Share

Let’s Talk About Vaginismus

What is Vaginismus?

Vaginismus is a condition that involves involuntary muscle spasms in the pelvic floor muscles. These involuntary muscle spasms happen when an object (finger, tampon, or medical instrument) and/or a penis attempts to penetrate the vagina. Vaginismus doesn’t interfere with sexual arousal, but it may prevent penetration. Dyspareunia and Vaginismus  Dyspareunia is the medical definition of painful sexual intercourse. And it’s often confused with vaginismus. Dyspareunia can occur due to:
  • cysts
  • pelvic inflammatory disease
  • vaginal atrophy
Types of vaginismus:- Primary Vaginismus/ Lifelong Vaginismus This occurs when the vagina owner experiences pain whenever something attempts to enter their vagina, including during penetrative sex, it is impossible to insert anything into the vagina. This is a lifetime condition in which the pain has always been present. It also makes it extremely difficult to use a tampon and/or undergo a gynecological exam.  Secondary Vaginismus/ Acquired Vaginismus It has not always been present and can occur at any stage of life. Here, the vagina owner has had sex before without experiencing any pain, but later it becomes extremely difficult or impossible to engage in penetrative sex.  It usually occurs from a specific event, such as an infection, menopause, a traumatic event,  relationship issues, surgery, the development of a medical condition, or childbirth. Situational  Vaginismus This type of Vaginismus is situation-oriented, it only occurs in specific situations for instance: it may happen during sex but not during gynecological exams or tampon insertion.  Vaginismus Symptoms The symptoms may vary between individuals. They may include:
  • Painful intercourse (dyspareunia) 
  • Penetration being difficult or impossible and/or difficulties and pain during insertion of a tampon or a menstrual cup.
  • Long-term sexual pain with/without a known cause.
  • Pain during a gynecological examination.
  • Generalized muscle spasm or breathing cessation during attempted intercourse.
  • Fear of pain or sex, and loss of sexual desire.

Causes of Vaginismus

There is no known cause of exactly why some people experience vaginismus. In some cases, no direct cause can be found. Certain factors that may contribute to vaginismus are:
  • Anxiety disorders.
  • Childbirth injuries, such as vaginal tears.
  • Prior surgery.
  • Fear of sex or negative feelings about sex, perhaps due to past sexual abuse, rape, or trauma.
  • Past sexual abuse or trauma
  • Past painful intercourse
  • Emotional factors
  • Relationship problems, for instance: having an abusive partner or feelings of vulnerability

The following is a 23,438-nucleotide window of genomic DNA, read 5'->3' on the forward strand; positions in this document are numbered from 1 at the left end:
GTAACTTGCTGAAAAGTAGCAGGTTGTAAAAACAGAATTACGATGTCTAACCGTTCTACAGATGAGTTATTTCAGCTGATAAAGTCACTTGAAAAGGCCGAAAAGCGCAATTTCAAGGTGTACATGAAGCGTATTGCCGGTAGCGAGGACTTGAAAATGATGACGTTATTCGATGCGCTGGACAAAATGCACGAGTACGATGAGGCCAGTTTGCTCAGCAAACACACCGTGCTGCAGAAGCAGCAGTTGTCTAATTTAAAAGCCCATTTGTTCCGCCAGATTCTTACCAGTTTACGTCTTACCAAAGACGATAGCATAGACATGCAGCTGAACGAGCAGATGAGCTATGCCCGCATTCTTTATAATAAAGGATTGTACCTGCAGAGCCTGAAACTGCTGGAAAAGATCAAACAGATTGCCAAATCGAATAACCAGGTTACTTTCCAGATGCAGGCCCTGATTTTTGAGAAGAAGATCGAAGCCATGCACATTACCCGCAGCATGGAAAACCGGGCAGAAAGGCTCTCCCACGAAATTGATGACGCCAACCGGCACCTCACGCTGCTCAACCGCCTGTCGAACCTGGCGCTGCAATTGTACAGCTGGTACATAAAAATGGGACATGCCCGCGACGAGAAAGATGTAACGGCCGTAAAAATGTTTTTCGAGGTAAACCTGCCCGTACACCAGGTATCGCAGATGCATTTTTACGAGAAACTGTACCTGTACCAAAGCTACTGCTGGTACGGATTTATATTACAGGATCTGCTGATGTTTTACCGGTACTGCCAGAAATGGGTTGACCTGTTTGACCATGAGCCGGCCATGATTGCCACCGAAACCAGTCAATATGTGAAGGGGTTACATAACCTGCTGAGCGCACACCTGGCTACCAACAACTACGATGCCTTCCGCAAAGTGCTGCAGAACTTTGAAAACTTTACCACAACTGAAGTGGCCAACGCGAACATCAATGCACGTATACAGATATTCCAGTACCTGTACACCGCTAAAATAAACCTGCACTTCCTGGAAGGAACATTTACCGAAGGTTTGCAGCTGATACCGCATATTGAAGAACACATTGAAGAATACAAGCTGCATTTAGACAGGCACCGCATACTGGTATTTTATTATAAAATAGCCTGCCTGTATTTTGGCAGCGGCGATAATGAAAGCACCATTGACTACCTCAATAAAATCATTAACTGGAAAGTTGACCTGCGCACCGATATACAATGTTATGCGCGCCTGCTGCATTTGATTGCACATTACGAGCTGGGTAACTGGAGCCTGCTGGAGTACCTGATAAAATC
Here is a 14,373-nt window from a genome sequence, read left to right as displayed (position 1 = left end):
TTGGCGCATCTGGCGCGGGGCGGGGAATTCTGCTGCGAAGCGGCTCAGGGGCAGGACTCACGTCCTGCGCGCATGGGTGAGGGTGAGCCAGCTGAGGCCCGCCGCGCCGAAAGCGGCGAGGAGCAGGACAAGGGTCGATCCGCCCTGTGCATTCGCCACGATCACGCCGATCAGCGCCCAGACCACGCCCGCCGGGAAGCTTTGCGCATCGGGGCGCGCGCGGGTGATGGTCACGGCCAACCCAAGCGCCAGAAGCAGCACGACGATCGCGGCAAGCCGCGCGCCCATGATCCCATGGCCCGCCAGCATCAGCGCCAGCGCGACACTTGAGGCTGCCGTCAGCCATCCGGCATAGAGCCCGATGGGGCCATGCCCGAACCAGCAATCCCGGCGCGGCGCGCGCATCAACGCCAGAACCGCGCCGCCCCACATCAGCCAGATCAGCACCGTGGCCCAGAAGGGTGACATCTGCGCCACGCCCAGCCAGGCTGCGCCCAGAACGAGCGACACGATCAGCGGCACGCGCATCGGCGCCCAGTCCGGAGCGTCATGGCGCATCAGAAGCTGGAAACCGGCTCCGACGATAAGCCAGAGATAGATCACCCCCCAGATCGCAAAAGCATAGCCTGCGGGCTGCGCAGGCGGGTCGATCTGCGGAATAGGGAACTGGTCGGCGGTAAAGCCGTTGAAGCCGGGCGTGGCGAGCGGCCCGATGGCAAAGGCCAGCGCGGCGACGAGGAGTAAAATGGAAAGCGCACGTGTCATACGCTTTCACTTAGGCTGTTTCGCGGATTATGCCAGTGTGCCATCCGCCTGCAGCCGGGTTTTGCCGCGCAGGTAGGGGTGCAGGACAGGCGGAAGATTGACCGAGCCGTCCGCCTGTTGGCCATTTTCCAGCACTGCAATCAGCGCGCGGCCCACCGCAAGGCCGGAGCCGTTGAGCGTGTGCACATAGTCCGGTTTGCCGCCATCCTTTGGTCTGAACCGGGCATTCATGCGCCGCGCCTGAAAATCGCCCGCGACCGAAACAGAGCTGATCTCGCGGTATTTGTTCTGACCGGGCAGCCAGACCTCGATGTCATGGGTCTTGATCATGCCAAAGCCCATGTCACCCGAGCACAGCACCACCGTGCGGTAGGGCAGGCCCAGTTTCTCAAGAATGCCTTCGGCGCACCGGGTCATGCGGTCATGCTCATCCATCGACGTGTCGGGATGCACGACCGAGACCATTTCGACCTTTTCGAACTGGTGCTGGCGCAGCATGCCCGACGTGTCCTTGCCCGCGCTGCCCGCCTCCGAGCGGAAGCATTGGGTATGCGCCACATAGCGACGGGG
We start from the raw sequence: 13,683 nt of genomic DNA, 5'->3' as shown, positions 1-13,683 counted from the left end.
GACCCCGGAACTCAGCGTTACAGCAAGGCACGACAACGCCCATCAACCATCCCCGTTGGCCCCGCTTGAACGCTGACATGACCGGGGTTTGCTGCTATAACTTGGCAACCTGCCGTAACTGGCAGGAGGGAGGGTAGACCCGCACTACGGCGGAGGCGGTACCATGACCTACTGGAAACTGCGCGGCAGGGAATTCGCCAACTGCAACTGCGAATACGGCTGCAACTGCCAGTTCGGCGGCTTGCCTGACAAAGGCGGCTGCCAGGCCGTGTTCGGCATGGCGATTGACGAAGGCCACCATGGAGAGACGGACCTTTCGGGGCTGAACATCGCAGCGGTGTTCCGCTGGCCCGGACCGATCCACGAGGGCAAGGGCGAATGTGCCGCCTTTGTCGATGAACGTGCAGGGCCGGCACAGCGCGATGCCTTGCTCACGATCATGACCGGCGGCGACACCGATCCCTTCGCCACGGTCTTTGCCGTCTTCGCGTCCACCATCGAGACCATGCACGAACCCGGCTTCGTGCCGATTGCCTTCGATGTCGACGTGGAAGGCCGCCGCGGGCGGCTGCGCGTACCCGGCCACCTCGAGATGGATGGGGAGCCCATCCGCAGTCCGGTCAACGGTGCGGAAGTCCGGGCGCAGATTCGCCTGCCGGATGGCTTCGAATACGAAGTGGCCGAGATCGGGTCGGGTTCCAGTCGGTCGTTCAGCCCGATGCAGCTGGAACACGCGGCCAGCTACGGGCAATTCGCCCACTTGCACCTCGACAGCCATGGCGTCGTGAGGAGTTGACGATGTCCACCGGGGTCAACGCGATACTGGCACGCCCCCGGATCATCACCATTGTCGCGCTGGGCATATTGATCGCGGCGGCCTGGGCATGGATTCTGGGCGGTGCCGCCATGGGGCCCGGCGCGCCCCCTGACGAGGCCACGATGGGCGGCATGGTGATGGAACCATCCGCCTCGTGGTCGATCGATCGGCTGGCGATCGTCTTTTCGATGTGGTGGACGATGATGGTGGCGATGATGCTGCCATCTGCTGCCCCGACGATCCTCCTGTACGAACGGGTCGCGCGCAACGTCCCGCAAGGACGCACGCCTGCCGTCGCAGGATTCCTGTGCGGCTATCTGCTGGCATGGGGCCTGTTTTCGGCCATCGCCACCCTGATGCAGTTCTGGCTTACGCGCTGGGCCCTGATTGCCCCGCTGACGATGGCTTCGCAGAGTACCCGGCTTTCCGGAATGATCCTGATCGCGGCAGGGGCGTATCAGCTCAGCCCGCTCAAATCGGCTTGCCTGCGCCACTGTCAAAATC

• Childhood experiences, such as the portrayal of sex while growing up or exposure to sexual images
  • Infection, such as a urinary tract infection (UTI) or yeast infection
  • Menopause
  • Inadequate foreplay and insufficient vaginal lubrication
  • Medication side effects

Vaginismus Treatment

Vaginismus cure is still unknown and without treatment, it can lead to frustration and distress, and it may get worse. Treatments are available in a combination of the following:- Exercise: These include muscle contraction and relaxation activities, or kegel exercises, to improve control of the pelvic floor muscles. Education: Providing knowledge about sexual anatomy and the sexual response cycle can aid the individual to understand the pain and what their body is going through. Emotional exercises: This aids an individual in identifying, expressing, and resolving emotional factors that may be contributing to their vaginismus. Reducing sensitivity to insertion:  The person is encouraged to touch the area as close as possible to the vaginal opening every day without causing pain, moving closer each day. When they’re able to touch the area around the vagina, they’ll be encouraged to touch and open the labia. The next step will be the insertion of a finger. Insertion or dilation training: Once the individual can do the above-mentioned exercise without pain, they’ll use a plastic dilator or a cone-shaped insert. If they can insert this without pain, the next step is to leave it in for 10-15 minutes, to let the muscles get used to the pressure.  Shivtensity provides you with psychosocial-medico-legal consultations and a safe space to talk about your concerns, we provide you with a judgment-free zone and empathy.
Facebook
Twitter
LinkedIn
WhatsApp
Pinterest
Email

Leave a Reply

Your email address will not be published.

Latest articles

+1 234 56 78 123

Get your first free online consultation

Bibendum neque egestas congue quisque egestas diam. Laoreet id donec ultrices tincidunt arcu non sodales neque

Get your first free online consultation

Bibendum neque egestas congue quisque egestas diam. Laoreet id donec ultrices tincidunt arcu non sodales neque

+1 234 56 78 123

Get your first free online consultation

Bibendum neque egestas congue quisque egestas diam. Laoreet id donec ultrices tincidunt arcu non sodales neque

+1 234 56 78 123